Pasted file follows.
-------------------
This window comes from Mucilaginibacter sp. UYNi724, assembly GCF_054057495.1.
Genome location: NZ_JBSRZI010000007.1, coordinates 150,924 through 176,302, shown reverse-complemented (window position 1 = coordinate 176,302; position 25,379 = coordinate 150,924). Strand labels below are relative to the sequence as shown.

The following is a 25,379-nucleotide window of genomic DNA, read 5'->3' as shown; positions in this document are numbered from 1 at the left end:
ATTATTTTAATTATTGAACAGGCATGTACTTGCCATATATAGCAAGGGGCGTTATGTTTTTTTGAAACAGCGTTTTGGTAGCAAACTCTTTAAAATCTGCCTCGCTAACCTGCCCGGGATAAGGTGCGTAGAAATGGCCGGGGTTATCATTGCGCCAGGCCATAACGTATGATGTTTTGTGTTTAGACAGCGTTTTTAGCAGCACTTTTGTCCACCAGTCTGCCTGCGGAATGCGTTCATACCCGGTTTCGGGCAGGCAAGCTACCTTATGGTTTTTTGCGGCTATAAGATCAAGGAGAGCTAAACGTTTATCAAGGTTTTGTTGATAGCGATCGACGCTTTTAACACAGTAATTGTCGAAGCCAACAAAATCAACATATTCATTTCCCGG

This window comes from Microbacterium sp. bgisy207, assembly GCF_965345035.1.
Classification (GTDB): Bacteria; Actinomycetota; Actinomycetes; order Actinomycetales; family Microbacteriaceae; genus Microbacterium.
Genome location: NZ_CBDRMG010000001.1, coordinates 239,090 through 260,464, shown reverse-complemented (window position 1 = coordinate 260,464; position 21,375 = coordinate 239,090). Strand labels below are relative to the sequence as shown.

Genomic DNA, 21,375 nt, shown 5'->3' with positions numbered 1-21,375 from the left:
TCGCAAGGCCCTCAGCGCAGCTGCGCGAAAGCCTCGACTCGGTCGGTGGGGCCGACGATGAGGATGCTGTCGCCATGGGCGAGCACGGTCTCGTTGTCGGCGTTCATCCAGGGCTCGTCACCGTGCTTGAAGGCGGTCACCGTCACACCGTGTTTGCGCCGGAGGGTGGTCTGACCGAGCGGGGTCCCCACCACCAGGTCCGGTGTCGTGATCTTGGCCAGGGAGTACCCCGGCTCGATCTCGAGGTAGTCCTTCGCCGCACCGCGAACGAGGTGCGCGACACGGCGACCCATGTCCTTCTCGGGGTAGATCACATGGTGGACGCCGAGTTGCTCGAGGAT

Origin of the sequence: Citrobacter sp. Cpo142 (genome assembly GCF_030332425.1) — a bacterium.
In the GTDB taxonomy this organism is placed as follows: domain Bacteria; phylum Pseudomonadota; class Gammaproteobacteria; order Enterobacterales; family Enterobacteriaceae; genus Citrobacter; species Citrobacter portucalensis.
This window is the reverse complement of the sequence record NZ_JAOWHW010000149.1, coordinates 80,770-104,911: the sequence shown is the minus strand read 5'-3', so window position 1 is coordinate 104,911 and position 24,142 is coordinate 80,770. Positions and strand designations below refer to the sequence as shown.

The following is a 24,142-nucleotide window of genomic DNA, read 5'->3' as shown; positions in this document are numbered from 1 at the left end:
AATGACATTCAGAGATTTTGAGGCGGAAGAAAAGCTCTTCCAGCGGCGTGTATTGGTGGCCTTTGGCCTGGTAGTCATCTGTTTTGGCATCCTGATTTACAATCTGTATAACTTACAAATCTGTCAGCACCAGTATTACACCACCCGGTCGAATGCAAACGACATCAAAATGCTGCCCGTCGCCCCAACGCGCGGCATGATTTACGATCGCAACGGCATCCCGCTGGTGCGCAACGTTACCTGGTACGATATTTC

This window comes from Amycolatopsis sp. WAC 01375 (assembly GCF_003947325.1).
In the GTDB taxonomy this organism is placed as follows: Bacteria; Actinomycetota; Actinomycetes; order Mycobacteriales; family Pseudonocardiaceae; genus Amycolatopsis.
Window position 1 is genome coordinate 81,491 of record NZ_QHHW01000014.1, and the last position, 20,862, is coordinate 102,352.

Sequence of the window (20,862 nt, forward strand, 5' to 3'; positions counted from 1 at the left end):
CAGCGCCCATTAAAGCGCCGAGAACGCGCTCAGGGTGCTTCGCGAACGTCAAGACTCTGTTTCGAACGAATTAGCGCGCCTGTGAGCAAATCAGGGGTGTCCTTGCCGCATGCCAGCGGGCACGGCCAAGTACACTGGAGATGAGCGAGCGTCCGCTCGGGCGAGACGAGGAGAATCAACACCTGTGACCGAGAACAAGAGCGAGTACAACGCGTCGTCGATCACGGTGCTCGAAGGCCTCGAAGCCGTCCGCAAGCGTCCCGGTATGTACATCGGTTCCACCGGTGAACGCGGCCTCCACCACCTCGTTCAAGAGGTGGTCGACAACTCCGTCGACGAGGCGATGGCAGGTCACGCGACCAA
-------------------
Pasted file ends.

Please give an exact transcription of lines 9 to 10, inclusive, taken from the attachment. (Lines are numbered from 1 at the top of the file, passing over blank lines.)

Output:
TCGCAAGGCCCTCAGCGCAGCTGCGCGAAAGCCTCGACTCGGTCGGTGGGGCCGACGATGAGGATGCTGTCGCCATGGGCGAGCACGGTCTCGTTGTCGGCGTTCATCCAGGGCTCGTCACCGTGCTTGAAGGCGGTCACCGTCACACCGTGTTTGCGCCGGAGGGTGGTCTGACCGAGCGGGGTCCCCACCACCAGGTCCGGTGTCGTGATCTTGGCCAGGGAGTACCCCGGCTCGATCTCGAGGTAGTCCTTCGCCGCACCGCGAACGAGGTGCGCGACACGGCGACCCATGTCCTTCTCGGGGTAGATCACATGGTGGACGCCGAGTTGCTCGAGGAT

Origin of the sequence: Citrobacter sp. Cpo142 (genome assembly GCF_030332425.1) — a bacterium.